Interestingly there are, in fact, one or two Psalms that echo the Genesis 1 creation story, e.g. Psalm 148:
1 Praise the Lord!
Praise the Lord from the heavens; praise him in the heights!
2 Praise him, all his angels; praise him, all his hosts!
3 Praise him, sun and moon, praise him, all you shining stars!
4 Praise him, you highest heavens, and you waters above the heavens!
5 Let them praise the name of the Lord! For he commanded and they were created.
6 And he established them for ever and ever; he gave a decree, and it shall not pass away.
7 Praise the Lord from the earth, you great sea creatures and all deeps,
8 fire and hail, snow and mist, stormy wind fulfilling his word!
9 Mountains and all hills, fruit trees and all cedars!
10 Beasts and all livestock, creeping things and flying birds!
11 Kings of the earth and all peoples, princes and all rulers of the earth!
12 Young men and maidens together, old men and children!
13 Let them praise the name of the Lord, for his name alone is exalted;
his majesty is above earth and heaven.
14 He has raised up a horn for his people, praise for all his saints,
for the people of Israel who are near to him.
Praise the LORD!
The parallelism in these lines is obvious, as is the purpose of the writer, namely to praise God for his creation. Equally obvious is the fact that Genesis is not written in this style. Why not? Because the purpose of Moses in writing Genesis was not to produce a paean of praise as here, but to create a reliable literal historic record, and to do so he wrote in Hebrew prose. See Should Genesis be taken literally?
The points are: God is supreme, I control and [am] creator of all. God’s authority is undeniable, humans are in some manner "made in Our image" (God speaking to other someone).
Yes, in Genesis 1:26, when God said, “let us make man in our image …” God does indeed appear to be speaking to someone, to be consulting. Who could it have been? Since the Lord needs no other counsellor (Romans 11:34), any such consultation must have taken place within the Godhead—between God the Father and God the Son, together with God the Holy Spirit. So what was there for God the Father to discuss with the God the Son? With the creation of man, God was about to initiate that chain of events which would lead inexorably to the future crucifixion and death of the Lord Jesus Christ on the Cross as an atonement for the sin of mankind. In His earthly life, Jesus affirmed His willingness to do the will of the Father in this regard in the Garden of Gethsemane (Matthew 26:39, 42). Did He perhaps also do so in the heavenly council, immediately before God created Adam?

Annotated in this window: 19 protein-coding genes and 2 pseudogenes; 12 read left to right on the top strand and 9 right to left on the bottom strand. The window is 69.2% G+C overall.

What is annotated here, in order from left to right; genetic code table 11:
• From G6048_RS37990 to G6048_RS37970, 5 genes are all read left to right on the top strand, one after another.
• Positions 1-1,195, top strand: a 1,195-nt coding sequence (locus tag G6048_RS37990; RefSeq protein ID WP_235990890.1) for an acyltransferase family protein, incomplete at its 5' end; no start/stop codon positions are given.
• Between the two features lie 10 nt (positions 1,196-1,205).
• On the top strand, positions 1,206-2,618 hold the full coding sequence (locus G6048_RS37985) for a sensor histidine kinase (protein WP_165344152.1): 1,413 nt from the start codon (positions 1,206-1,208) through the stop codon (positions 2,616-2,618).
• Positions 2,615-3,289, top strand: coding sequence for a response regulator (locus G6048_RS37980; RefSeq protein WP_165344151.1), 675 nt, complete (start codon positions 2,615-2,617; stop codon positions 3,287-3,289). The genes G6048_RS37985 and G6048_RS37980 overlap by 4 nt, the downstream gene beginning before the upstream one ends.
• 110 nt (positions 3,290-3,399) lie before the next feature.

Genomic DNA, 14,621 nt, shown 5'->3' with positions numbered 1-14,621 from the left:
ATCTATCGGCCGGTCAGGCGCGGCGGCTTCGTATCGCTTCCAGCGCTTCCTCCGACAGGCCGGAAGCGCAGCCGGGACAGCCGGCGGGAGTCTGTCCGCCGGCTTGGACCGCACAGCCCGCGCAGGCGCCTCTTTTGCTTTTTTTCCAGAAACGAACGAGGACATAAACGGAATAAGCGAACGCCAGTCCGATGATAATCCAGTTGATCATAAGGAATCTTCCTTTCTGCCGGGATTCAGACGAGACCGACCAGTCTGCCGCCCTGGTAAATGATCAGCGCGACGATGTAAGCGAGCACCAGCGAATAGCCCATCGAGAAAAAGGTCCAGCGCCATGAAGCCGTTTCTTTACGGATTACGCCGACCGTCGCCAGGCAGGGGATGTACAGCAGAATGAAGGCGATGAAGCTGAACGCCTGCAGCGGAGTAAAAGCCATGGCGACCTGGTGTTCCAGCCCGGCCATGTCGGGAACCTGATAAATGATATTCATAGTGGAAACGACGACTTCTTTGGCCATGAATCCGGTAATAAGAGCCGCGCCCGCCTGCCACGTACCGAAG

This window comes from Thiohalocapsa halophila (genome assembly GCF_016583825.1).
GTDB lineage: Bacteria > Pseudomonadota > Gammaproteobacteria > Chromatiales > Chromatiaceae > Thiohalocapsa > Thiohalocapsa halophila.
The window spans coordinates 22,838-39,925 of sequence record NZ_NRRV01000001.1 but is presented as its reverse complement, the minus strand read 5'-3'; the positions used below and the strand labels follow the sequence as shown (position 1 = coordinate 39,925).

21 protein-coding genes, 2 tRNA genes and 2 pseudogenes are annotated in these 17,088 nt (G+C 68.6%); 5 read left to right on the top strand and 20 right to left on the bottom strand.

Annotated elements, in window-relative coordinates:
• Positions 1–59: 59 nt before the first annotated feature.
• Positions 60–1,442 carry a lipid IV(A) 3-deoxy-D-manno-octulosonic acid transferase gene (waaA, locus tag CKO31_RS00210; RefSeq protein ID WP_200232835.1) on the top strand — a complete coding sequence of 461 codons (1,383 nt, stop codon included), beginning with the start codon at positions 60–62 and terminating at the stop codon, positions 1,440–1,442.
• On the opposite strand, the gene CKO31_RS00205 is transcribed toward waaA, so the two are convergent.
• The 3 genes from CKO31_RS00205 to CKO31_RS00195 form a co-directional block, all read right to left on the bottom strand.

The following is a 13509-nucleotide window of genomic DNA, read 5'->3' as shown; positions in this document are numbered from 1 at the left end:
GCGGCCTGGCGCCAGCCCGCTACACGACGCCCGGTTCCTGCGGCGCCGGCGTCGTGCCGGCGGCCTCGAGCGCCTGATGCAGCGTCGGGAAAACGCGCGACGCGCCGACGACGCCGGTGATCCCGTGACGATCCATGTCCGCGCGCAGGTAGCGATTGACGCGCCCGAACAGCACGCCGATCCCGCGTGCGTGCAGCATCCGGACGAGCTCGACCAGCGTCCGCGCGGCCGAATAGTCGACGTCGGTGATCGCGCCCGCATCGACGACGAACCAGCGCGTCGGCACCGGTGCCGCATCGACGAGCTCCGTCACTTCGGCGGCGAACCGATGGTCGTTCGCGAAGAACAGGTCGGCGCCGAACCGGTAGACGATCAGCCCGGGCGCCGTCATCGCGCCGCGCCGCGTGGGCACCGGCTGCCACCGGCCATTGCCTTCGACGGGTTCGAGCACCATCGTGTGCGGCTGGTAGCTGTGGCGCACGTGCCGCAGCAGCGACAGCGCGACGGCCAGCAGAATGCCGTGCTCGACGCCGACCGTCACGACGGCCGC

God provided all that people, animals, and plants need to thrive. God set up order. God sets law for governance of animal and human action.
Man is not a cousin of the animals nor the product of slime, as per the theory of evolution. God endowed man with a mind capable of hearing and understanding God’s communication with him, emotions capable of responding to God in love and devotion, and the capacity for having spiritual communion with God through prayer, praise, and worship. God introduces the very first man, Adam, with solemnity, dignity, and the honour of an intimate deliberation on the part of the Godhead.
Humans fail to keep law, the result is a separation from constant intimacy and from the ease of living where alleles are provided.
What humans have, written on their hearts and minds, because we are made in the image of God, is God’s moral law, summarized by Jesus as loving God with all our heart, soul, strength, and mind, and loving our neighbour as ourself (Luke 10:27).
Humans must now work for their food, etc. There is an observation by God that friction will occur from now on between man and woman, not an order or justification, but an observation of what will be.
As a result of the sin of Adam and Eve, God pronounced, not ‘an observation’, but judgment. Life degenerated into pain in childbirth for women, and painful toil for men. And henceforth there would be death—both physical and spiritual. God’s remedy for the latter is that we must be ‘born again’ (John 3:3–8).
Let the bible speak, listen to the words of the authors, the words of people who sought God despite the fall, despite their own human failings, stop trying to see things in it which simply do not exist.
Even better would be to start trying to see things in it that do exist, like God’s communication to us of the history of our world and of mankind, and the reason why we all need a Saviour from sin, whom He has provided in the death and resurrection of the Lord Jesus Christ.